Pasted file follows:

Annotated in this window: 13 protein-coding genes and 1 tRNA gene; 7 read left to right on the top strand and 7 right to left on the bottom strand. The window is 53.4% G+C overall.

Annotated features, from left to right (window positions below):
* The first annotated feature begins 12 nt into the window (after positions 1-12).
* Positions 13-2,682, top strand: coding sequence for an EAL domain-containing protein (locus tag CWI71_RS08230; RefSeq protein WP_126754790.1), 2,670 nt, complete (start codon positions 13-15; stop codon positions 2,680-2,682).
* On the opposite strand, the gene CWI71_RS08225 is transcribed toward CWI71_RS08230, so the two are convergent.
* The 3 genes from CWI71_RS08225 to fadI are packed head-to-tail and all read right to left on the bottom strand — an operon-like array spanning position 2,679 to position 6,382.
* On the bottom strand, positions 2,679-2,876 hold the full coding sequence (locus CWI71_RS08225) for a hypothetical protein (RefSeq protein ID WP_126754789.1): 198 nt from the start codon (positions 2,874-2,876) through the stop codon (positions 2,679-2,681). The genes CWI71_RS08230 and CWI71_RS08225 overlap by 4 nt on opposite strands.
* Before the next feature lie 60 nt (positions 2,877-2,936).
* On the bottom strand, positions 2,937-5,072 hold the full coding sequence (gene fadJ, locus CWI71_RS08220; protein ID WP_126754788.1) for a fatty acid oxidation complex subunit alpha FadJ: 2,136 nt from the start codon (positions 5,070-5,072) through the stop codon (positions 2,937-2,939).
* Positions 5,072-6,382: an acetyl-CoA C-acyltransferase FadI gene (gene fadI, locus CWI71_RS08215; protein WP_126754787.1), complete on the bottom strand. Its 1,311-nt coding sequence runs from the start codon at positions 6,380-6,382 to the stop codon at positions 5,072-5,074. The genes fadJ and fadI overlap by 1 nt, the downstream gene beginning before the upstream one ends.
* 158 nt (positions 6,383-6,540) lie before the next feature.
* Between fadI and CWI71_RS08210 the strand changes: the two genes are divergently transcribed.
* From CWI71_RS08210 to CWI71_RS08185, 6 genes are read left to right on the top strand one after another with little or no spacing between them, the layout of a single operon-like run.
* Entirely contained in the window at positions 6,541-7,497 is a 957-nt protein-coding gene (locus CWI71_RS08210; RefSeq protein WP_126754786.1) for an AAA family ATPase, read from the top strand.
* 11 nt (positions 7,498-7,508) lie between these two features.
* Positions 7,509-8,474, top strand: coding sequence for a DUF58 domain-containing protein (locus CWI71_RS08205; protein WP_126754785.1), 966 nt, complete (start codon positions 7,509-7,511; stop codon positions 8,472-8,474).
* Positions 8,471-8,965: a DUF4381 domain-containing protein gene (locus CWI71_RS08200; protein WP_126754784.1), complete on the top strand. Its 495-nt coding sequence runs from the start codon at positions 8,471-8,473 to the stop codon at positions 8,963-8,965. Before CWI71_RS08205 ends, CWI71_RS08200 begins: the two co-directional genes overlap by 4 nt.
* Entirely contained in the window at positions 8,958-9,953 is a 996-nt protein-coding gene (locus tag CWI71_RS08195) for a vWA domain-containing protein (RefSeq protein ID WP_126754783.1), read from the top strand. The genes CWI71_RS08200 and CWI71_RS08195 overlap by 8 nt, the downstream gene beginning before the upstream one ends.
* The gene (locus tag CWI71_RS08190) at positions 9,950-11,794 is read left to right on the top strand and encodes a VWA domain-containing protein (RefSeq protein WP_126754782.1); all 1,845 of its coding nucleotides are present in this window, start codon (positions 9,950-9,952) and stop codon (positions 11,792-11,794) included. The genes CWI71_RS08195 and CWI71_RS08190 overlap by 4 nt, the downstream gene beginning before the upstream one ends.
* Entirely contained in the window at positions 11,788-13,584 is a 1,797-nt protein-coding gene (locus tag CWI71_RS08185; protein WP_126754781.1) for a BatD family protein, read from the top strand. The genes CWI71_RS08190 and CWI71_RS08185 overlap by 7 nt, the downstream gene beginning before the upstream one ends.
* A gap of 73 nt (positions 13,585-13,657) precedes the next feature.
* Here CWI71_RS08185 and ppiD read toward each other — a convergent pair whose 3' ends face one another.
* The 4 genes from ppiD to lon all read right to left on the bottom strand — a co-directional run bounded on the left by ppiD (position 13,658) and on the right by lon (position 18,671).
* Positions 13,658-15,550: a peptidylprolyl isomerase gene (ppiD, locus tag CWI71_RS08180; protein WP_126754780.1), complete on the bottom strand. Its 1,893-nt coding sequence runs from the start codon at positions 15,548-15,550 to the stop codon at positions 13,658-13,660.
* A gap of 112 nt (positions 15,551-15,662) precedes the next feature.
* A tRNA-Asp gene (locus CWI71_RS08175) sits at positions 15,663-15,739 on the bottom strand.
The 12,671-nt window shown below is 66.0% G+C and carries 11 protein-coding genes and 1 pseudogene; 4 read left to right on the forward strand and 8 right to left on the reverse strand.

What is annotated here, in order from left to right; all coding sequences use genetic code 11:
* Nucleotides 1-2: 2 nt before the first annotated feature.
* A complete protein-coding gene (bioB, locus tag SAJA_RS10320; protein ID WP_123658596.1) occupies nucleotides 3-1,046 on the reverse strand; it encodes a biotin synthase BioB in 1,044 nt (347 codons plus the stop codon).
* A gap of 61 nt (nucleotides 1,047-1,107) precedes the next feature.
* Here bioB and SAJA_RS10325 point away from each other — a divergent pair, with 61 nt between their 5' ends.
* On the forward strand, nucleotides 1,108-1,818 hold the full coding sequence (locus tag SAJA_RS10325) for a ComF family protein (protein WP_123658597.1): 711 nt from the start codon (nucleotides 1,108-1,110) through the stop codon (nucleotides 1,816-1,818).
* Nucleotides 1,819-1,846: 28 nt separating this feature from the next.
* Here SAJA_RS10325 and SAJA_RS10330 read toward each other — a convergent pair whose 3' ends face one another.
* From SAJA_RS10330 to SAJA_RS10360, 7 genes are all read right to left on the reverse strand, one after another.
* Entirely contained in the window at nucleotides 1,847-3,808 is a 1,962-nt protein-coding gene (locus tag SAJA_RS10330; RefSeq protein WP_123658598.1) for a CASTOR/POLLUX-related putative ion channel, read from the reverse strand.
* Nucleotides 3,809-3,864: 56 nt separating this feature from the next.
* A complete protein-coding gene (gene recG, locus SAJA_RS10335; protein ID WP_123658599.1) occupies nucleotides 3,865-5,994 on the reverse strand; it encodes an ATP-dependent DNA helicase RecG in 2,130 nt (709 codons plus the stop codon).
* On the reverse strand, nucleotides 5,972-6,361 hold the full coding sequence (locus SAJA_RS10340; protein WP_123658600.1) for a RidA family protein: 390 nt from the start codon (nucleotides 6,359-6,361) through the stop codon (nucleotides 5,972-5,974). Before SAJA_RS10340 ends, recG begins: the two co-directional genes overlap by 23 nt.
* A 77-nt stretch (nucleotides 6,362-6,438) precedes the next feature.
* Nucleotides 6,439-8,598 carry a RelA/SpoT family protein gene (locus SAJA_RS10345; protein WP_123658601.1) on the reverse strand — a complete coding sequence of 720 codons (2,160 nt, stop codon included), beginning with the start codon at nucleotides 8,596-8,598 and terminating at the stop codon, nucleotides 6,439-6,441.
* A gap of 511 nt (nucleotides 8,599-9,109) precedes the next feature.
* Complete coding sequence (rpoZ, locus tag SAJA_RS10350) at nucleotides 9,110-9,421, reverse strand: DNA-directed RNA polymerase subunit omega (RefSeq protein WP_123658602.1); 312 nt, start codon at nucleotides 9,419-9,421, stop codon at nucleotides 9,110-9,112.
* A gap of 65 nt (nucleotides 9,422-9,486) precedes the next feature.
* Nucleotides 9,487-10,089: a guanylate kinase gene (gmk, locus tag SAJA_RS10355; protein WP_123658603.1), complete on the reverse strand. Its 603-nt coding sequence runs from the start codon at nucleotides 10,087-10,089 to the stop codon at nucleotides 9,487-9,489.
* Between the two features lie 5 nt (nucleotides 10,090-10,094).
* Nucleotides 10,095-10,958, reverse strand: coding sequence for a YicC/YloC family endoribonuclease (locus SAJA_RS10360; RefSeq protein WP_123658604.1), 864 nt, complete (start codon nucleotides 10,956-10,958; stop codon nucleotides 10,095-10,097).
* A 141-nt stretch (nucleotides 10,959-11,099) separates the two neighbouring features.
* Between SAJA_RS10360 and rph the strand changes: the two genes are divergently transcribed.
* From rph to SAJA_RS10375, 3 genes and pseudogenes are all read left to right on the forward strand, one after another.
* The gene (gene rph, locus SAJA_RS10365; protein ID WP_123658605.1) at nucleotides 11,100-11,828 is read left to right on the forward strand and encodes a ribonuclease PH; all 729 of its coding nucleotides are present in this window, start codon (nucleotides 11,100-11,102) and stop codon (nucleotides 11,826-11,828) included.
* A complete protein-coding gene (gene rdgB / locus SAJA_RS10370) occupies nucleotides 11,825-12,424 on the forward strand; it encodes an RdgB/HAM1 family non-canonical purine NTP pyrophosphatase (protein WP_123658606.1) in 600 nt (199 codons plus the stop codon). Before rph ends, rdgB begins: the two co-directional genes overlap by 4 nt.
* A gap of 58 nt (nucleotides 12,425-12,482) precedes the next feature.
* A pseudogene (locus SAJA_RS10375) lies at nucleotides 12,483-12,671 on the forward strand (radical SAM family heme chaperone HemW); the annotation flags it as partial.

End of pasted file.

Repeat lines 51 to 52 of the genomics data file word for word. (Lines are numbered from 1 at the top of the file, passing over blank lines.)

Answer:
* From rph to SAJA_RS10375, 3 genes and pseudogenes are all read left to right on the forward strand, one after another.
* The gene (gene rph, locus SAJA_RS10365; protein ID WP_123658605.1) at nucleotides 11,100-11,828 is read left to right on the forward strand and encodes a ribonuclease PH; all 729 of its coding nucleotides are present in this window, start codon (nucleotides 11,100-11,102) and stop codon (nucleotides 11,826-11,828) included.